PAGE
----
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Forest Ump

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Forest Ump last won the day on February 4 2019

Forest Ump had the most liked content!

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About Forest Ump

  • Birthday 12/18/1960

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    Bay Area, CA
  • Interests
    Golf and old British cars

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  • Types/Levels of Baseball called
    NCAA Div 2, JUCO, HS
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  1. I think you took my statement out of content. I was referring to @minnz stating he would hammer the coach multiple times at the plate meeting if he wanted a player/dh. I used p/dh in my original statement but since we are talking HS I assumed that we all understand that to be player/DH. I can see where the confusion may lie with those who also work college.
  2. Exactly. We have to learn the DH rule. They have to learn the DH rule. If they don't declare it at the plate meeting, then they don't have a P/DH for the game. Simple enough. It's not your job to correct their strategy mistakes.
  3. Thanks NTU. That make more sense after reading the 2nd part of the rule that Rich posted. S1 is coming in on defense for Adams, the P/DH? Wouldn't S1 now continue as the new P/DH? That move alone wouldn't kill the DH. They would still be at nine players and would have the opportunity to go to ten if the coach wants to designate a hitter for S1. Does that sound right?
  4. Right. Same as before. Any player can be designated a P(layer)/DH. The line up can now go from 9 to 10. After that, nothing has changed. Note: People are going to constantly quote that this is the same as the college rule. It is and it isn't. P/DH is pitcher/DH in college. P/DH is player/DH in HS. Starters and subs are burnt in college. Starters can reenter once in HS. Subs are always burnt in HS. Same as it's always been.
  5. To sum it up. The line up can be either 9 players or 10 players. If it's 9 players, one player can be designated the P/DH at the beginning of the game. That allows the line up to go to ten players anytime during the game. Once they are at ten players, the DH rule is the same as it has always been for HS. Am I missing anything?
  6. You would be better served not addressing the coach about the bench jockeying. It opened you up to him being able to counter you and catch crap like he did to you. Instead, when you hear it, announce time, point and firmly tell that dugout and coach, "that's bench jockeying, if it continues the next offender will be ejected". You can do this as a plate or base guy as soon as you hear it. The coach will most likely respond with some asinine statement about the other team doing it, but at least now you have firmly addressed it and everyone there, including the other team, knows what will happen if it continues.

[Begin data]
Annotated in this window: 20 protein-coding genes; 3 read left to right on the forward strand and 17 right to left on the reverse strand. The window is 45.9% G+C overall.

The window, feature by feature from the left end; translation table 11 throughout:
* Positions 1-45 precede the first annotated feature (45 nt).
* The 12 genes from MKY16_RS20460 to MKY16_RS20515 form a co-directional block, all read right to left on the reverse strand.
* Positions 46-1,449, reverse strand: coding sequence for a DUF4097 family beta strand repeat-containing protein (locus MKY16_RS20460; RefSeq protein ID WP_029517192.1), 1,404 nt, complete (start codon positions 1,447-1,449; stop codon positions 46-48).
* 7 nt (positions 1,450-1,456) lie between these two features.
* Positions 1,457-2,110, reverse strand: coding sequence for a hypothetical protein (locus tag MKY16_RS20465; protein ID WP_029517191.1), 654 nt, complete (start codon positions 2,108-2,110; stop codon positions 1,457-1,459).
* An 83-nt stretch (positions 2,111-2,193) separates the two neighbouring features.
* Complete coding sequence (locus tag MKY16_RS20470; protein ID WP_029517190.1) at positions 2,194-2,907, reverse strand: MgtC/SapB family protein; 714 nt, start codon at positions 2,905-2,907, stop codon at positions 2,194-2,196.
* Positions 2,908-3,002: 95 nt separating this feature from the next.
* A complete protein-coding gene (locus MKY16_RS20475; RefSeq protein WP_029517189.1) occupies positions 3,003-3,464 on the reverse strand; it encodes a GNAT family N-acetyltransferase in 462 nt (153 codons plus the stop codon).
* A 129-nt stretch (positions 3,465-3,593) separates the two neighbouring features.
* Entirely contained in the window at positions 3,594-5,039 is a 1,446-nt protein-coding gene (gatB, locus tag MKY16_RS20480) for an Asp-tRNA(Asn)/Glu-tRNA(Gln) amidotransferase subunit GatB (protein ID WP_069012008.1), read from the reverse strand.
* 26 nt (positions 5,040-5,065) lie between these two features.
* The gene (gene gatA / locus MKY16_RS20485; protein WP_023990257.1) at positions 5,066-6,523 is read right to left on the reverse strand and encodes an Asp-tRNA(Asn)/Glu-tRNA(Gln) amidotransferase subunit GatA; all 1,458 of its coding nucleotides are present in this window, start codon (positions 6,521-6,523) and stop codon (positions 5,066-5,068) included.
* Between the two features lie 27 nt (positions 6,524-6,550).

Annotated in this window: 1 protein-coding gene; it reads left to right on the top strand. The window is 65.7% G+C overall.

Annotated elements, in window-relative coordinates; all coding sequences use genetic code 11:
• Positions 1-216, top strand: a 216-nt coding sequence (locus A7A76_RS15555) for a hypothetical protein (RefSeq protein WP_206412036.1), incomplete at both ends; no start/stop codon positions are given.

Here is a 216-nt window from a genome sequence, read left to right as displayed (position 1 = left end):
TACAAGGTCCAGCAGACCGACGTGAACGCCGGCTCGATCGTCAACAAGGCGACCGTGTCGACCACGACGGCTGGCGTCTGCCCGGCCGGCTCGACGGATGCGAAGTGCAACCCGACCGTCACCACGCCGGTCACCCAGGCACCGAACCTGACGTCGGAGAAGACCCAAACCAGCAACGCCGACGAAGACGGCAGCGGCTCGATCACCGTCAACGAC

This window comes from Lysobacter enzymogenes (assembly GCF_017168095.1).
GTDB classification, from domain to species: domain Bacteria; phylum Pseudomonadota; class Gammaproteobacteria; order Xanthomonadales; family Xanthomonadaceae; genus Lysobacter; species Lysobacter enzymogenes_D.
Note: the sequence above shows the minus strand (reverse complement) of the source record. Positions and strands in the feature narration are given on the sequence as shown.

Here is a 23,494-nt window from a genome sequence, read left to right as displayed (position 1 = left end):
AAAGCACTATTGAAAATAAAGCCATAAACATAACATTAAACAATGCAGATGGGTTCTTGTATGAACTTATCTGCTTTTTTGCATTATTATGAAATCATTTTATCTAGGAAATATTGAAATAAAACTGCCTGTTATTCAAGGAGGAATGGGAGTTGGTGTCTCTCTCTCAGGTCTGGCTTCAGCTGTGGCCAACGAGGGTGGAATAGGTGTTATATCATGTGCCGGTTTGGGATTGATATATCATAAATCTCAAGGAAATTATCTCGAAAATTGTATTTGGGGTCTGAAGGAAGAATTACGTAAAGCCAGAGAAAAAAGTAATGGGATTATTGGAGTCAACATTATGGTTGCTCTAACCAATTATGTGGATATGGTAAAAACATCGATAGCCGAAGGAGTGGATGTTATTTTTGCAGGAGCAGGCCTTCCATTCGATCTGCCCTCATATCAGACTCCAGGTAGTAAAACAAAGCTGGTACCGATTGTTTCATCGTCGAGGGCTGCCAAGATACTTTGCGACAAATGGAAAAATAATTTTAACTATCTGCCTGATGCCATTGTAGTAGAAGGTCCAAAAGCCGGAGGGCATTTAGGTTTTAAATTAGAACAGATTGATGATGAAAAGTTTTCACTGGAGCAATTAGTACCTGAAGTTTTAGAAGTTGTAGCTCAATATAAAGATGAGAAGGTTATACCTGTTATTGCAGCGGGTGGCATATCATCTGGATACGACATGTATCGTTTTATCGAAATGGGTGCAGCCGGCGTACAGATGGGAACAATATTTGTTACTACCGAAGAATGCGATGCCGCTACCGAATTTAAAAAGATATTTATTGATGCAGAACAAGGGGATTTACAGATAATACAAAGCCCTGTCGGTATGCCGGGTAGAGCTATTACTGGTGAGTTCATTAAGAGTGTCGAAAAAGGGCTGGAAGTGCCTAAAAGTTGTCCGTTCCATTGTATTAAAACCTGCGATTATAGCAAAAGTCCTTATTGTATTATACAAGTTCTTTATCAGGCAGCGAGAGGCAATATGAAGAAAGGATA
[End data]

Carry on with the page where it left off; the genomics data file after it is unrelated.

7. NCAA Manual Section 8-4 Note 2: On a force play, with a two-man umpiring system, if the plate umpire does not have a potential play at the plate, he should move toward the base to observe the runner going into second or third base. In this situation, the base umpire must follow the throw and may not see the true effect of the lead runner’s action. The key here is can you get out from behind the plate to make this call. Sometimes it's obvious FPSR, sometimes not. If I have a runner in scoring position, I'm not coming out towards the mound. I'll step out and observe but unless it's obvious, I may not make that call. Making that call while still near the plate does not look good. If FPSR happens and the coach comes out to argue with you as the base guy, don't tell him that your partner is primary on that call. You'll be able to see the tire tracks on his back if you do.
  8. Fourteen years of calling high school baseball. I've never had a batter get a hit when a balk was called. At least that I can remember. The old argument of changing the balk rule to match up with other codes is not justified. Best to keep it simple throughout the country. My opinion of course.
  9. That doesn't make sense. A fielders choice would count as an at bat but how would it effect his on base percentage?
  10. Forest Ump

    First EJ

    He must of said call it both ways...
  11. Forest Ump

    First EJ

    This is very effective. 1st incident of B and S grumbling. Ignore (unless really egregious) 2nd incident of B and S grumbling. Stare with mask on at offenders. 3rd incident of B and S grumbling. Remove mask and firmly announce, "That's balls and strikes. If you continue to argue balls and strikes, you will be ejected. And that's a team warning. After that, give em the hook.
  12. I agree with all of this. I'll even tell them not to throw balls at me. And if they roll em at me, they stay on the field until someone picks them up.
  13. LOL, very true. I got tossed from a men's D league softball game for telling the umpire, "That call's horseSH*#". When he tossed me, I told him I wasn't calling you horse SH*#, I was calling the call horse SH*#. He said I was ejected for using profanity.
  14. I'll just comment about the play. That's U3's call all the way. He doesn't have responsibility for the backend, should not even look over there. He should be in a position, deep B, to get the FPSR violation.
  15. You really have to go out towards the hill, get stopped, see the illegal slide and then sell the $hit out of the call while stepping more towards second base. By the time they figure out what happened, it looks like you've really closed the distance to make that call. They aren't going to believe you if your some distance away, like up the line or staying near home if a runner is at third. That's why I said in my first post that it better be blatantly obvious if you make this call from a distance. Disclaimer: They never believe us anyway no matter what we do.
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